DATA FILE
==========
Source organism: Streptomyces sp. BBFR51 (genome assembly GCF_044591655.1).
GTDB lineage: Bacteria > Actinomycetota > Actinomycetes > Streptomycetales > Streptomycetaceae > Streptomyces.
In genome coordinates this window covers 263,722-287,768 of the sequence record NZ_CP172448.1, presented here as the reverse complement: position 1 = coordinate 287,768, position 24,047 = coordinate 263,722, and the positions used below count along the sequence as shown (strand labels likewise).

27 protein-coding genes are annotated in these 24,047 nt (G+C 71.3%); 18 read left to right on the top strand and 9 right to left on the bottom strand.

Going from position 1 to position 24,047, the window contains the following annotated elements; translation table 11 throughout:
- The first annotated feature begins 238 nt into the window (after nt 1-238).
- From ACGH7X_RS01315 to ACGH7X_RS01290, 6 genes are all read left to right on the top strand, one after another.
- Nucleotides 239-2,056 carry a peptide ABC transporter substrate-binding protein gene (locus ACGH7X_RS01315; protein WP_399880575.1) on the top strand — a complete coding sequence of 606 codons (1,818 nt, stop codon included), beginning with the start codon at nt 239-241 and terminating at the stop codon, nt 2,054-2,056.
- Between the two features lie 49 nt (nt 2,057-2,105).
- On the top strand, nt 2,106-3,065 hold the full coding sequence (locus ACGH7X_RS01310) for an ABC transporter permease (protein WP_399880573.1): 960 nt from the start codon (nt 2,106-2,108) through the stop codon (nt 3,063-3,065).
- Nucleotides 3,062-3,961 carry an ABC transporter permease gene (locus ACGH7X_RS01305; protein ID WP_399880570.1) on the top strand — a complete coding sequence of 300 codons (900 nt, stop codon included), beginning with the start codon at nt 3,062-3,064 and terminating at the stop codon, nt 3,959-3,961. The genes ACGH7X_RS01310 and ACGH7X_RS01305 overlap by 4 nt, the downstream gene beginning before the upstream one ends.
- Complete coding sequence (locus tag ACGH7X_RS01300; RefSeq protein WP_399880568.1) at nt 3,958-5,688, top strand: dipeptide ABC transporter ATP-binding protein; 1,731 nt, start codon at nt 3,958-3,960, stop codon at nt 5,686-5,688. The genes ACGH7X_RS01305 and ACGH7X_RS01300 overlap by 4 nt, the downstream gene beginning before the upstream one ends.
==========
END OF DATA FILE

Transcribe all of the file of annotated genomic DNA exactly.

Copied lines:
Source organism: Streptomyces sp. BBFR51 (genome assembly GCF_044591655.1).
GTDB lineage: Bacteria > Actinomycetota > Actinomycetes > Streptomycetales > Streptomycetaceae > Streptomyces.
In genome coordinates this window covers 263,722-287,768 of the sequence record NZ_CP172448.1, presented here as the reverse complement: position 1 = coordinate 287,768, position 24,047 = coordinate 263,722, and the positions used below count along the sequence as shown (strand labels likewise).

27 protein-coding genes are annotated in these 24,047 nt (G+C 71.3%); 18 read left to right on the top strand and 9 right to left on the bottom strand.

Going from position 1 to position 24,047, the window contains the following annotated elements; translation table 11 throughout:
- The first annotated feature begins 238 nt into the window (after nt 1-238).
- From ACGH7X_RS01315 to ACGH7X_RS01290, 6 genes are all read left to right on the top strand, one after another.
- Nucleotides 239-2,056 carry a peptide ABC transporter substrate-binding protein gene (locus ACGH7X_RS01315; protein WP_399880575.1) on the top strand — a complete coding sequence of 606 codons (1,818 nt, stop codon included), beginning with the start codon at nt 239-241 and terminating at the stop codon, nt 2,054-2,056.
- Between the two features lie 49 nt (nt 2,057-2,105).
- On the top strand, nt 2,106-3,065 hold the full coding sequence (locus ACGH7X_RS01310) for an ABC transporter permease (protein WP_399880573.1): 960 nt from the start codon (nt 2,106-2,108) through the stop codon (nt 3,063-3,065).
- Nucleotides 3,062-3,961 carry an ABC transporter permease gene (locus ACGH7X_RS01305; protein ID WP_399880570.1) on the top strand — a complete coding sequence of 300 codons (900 nt, stop codon included), beginning with the start codon at nt 3,062-3,064 and terminating at the stop codon, nt 3,959-3,961. The genes ACGH7X_RS01310 and ACGH7X_RS01305 overlap by 4 nt, the downstream gene beginning before the upstream one ends.
- Complete coding sequence (locus tag ACGH7X_RS01300; RefSeq protein WP_399880568.1) at nt 3,958-5,688, top strand: dipeptide ABC transporter ATP-binding protein; 1,731 nt, start codon at nt 3,958-3,960, stop codon at nt 5,686-5,688. The genes ACGH7X_RS01305 and ACGH7X_RS01300 overlap by 4 nt, the downstream gene beginning before the upstream one ends.